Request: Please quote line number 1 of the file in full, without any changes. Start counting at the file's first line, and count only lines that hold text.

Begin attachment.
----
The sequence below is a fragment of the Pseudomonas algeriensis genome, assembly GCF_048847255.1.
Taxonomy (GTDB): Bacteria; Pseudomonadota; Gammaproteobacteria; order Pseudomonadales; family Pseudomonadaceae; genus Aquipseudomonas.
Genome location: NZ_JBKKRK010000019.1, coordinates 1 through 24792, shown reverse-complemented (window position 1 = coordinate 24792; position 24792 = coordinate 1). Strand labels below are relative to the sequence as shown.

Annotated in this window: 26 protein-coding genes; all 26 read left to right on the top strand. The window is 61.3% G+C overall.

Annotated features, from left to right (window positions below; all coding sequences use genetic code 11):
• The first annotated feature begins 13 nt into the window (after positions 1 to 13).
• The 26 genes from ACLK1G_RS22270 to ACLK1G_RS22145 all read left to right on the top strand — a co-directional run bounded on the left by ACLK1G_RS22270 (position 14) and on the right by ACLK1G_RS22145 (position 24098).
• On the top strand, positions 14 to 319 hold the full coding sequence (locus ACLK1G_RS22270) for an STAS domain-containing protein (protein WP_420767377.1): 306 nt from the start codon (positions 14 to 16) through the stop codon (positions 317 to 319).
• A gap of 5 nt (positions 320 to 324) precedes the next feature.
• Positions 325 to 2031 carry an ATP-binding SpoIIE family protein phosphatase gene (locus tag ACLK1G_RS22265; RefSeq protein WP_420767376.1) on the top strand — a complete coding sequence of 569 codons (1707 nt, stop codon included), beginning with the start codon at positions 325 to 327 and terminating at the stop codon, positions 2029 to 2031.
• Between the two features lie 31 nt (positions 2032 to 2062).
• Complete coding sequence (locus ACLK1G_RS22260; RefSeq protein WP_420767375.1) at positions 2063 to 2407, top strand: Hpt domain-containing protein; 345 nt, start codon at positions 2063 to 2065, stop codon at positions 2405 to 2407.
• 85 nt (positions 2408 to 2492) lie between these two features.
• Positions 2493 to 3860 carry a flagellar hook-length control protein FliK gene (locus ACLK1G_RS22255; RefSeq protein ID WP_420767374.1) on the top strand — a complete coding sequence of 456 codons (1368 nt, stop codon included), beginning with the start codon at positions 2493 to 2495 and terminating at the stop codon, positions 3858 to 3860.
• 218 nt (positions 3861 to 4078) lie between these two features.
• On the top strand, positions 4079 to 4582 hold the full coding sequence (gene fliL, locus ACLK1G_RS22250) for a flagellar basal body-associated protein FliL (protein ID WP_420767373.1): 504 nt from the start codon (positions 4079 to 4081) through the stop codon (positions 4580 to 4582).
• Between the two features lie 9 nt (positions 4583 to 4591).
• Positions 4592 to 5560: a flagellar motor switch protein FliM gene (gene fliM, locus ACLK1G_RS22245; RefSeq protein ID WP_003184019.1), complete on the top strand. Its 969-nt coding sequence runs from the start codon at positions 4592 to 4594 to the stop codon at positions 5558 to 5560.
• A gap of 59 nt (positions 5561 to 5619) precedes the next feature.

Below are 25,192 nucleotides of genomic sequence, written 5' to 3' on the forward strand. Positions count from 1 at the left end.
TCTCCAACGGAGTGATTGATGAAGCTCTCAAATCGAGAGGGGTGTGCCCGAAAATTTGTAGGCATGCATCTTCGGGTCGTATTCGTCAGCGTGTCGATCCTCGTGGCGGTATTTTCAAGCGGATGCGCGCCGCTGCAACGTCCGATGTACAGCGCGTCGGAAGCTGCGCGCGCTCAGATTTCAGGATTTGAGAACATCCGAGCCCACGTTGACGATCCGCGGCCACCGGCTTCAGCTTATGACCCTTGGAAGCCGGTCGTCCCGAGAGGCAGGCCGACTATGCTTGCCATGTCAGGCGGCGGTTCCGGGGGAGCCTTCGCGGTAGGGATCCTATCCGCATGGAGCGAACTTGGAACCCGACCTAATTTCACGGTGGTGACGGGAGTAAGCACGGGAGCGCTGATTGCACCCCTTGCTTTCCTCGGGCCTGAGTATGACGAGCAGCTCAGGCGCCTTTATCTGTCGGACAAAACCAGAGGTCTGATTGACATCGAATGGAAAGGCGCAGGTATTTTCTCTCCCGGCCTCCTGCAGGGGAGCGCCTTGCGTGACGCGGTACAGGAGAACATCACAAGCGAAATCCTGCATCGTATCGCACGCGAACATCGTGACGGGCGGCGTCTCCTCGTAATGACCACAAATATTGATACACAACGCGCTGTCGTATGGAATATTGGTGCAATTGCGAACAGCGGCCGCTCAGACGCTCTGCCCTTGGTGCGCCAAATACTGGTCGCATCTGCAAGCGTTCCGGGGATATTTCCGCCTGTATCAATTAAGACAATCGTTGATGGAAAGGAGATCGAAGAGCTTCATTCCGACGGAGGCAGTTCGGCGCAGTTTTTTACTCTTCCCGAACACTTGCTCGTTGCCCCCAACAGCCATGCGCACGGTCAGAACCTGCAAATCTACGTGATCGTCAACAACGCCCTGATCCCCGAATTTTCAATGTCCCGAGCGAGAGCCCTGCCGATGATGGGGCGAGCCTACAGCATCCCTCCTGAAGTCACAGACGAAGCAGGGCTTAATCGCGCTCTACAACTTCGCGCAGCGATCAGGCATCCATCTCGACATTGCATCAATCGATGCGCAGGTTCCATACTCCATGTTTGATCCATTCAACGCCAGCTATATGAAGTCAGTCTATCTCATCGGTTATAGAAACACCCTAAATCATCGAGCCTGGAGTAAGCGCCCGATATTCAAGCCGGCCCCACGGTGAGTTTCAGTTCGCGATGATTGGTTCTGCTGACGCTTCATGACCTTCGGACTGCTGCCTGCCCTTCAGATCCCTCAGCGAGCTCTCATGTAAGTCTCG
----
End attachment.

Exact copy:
The sequence below is a fragment of the Pseudomonas algeriensis genome, assembly GCF_048847255.1.